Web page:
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rule; but to teach her all her duty, to instruct her in the knowledge and love of God and of her neighbours; to make her more humble, and to teach her to despise the world and all its gilded vanities; and that she might entertain passions wholly in design and order to heaven. I have seen a female religion that wholly dwelt upon the face and tongue; that like a wanton and an undressed tree, spends all its juice in suckers and irregular branches, in leaves and gum, and after all such goodly outsides, you should never eat an apple, or be delighted with the beauties, or the perfumes of a hopeful blossom. But the religion of this excellent lady was of another constitution; it took root downward in humility, and brought forth fruit upward in the substantial graces of a Christian, in charity and justice, in chastity and modesty, in fair friendships and sweetness of society: she had not very much of the forms and outsides of godliness, but she was hugely careful for the power of it, for the moral, essential, and useful parts; such which would make her be, not seem to be, religious.
8. She was a very constant person at her prayers, and spent all her time, which nature did permit to her choice, in her devotions, and reading, and meditating, and the necessary offices of household government; every one of which is an action of religion, some by nature, some by adoption. To these also, God gave her a very great love to hear the word of God preached; in which, because I had sometimes the honour to minister to her, I can give this certain testimony, that she was a diligent, watchful, and attentive hearer: and to this, had so excellent a judgment, that if ever I saw a woman whose judgment was to be revered, it was her's alone and I have sometimes thought that the eminency of her discerning faculties did reward a pious discourse, and placed it in the regions of honour and usefulness, and gathered it up from the ground, where commonly such homilies are spilt, or scattered in neglect and inconsideration. But her appetite was not soon satisfied with what was useful to her soul: she was also a constant reader of sermons, and seldom missed to read one every day; and that she might be full of instruction and holy principles, she had lately designed to have a large book, in which she purposed to have a stock of religion transcribed in such assistances as
she would choose, that she might be " readily furnished and: instructed to every good work." But God prevented that, and hath filled her desires, not out of cisterns and little aqueducts, but hath carried her to the fountain, where "she drinks of the pleasures of the river," and is full of God.
9. She always lived a life of much innocence, free from the violences of great sins; her person, her breeding, her modesty, her honour, her religion, her early marriage, the guide of her soul, and the guide of her youth, were as so many fountains of restraining grace to her, to keep her from the dishonours of a crime. "Bonum est portare jugum ab adolescentiâ:" "It is good to bear the yoke of the Lord from our youth" and though she did so, being guarded by a mighty Providence, and a great favour and grace of God, from staining her fair soul with the spots of hell, yet she had strange fears and early cares upon her; but these were not only for herself, but in order to others, to her nearest relatives for she was so great a lover of this honourable family, of which now she was a mother, that she desired to become a channel of great blessings to it unto future ages, and was extremely jealous lest any thing should be done, or lest any thing had been done, though an age or two since, which should entail a curse upon the innocent posterity; and, therefore, (although I do not know that ever she was tempted with an offer of the crime) yet she did infinitely remove all sacrilege from her thoughts, and delighted to see her estate of a clear and disentangled interest: she would have no mingled rights with it; she would not receive any thing from the church, but religion and a blessing; and she never thought a curse and a sin far enough off, but would desire it to be infinitely distant; and that as to this family God had given much honour, and a wise head to govern it, so he would also for ever give many more blessings: and because she knew the sins of parents descend upon children, she endeavoured, by justice and religion, by charity and honour, to secure that her channel should convey nothing but health, and a fair example, and a blessing.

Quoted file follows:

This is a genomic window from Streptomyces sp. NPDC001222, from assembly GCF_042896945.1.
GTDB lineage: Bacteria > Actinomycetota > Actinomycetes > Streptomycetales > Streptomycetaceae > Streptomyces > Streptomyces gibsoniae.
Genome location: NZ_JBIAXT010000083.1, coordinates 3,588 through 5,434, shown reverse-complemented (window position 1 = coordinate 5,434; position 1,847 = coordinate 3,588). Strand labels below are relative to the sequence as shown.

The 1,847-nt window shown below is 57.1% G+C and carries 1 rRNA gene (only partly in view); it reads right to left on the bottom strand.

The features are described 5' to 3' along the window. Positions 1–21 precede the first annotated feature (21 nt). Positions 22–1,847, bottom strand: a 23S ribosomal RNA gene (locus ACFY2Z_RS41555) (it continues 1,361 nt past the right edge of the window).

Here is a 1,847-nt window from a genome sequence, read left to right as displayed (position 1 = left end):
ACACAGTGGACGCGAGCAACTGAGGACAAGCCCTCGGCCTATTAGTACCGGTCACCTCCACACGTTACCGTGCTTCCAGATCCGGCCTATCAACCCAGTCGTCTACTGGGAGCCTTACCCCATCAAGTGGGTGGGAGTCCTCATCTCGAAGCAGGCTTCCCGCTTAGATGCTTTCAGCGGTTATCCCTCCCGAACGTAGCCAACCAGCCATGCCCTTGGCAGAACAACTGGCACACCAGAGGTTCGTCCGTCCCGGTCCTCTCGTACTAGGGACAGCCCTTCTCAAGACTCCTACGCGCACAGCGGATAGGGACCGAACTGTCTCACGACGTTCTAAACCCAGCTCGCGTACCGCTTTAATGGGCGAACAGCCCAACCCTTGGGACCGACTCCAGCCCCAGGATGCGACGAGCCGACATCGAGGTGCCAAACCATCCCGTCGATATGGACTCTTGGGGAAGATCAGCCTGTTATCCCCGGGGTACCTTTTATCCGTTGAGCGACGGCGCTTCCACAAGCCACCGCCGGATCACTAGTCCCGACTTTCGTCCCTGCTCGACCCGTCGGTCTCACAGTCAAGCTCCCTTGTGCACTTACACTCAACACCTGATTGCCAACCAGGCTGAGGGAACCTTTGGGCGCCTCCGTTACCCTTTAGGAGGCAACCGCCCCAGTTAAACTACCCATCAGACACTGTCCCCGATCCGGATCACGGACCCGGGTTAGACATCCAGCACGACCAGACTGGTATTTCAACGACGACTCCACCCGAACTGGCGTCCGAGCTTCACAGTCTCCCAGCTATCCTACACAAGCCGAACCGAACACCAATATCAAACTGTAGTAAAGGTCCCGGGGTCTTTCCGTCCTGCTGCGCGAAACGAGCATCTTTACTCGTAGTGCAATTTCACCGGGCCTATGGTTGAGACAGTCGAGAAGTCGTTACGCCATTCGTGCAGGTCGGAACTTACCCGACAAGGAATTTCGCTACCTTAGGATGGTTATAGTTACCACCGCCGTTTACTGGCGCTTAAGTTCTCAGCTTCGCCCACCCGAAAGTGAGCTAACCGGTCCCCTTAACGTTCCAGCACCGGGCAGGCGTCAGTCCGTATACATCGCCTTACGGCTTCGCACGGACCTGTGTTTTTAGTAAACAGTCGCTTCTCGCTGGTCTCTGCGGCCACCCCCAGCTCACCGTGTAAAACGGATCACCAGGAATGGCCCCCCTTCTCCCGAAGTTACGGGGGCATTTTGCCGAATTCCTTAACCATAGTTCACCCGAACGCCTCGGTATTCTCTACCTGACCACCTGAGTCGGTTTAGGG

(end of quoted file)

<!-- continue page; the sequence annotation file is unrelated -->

10. And, though her accounts of God were made up of nothing but small parcels, little passions, and angry words, and trifling discontents, which are the allays of the piety of the most holy persons; yet she was early at her repentance;
and toward the latter end of her days, grew so fast in religion, as if she had had a revelation of her approaching end, and, therefore, that she must go a great way in a little time: her discourses more full of religion, her prayers more frequent, her charity increasing, her forgiveness more forward, her friendships more communicative, her passion more under discipline; and so she trimmed her lamp, not thinking her night was so near, but that it might shine also in the daytime, in the temple, and before the altar of incense.
But in this course of hers there were some circumstances, and some appendages of substance, which were highly remarkable.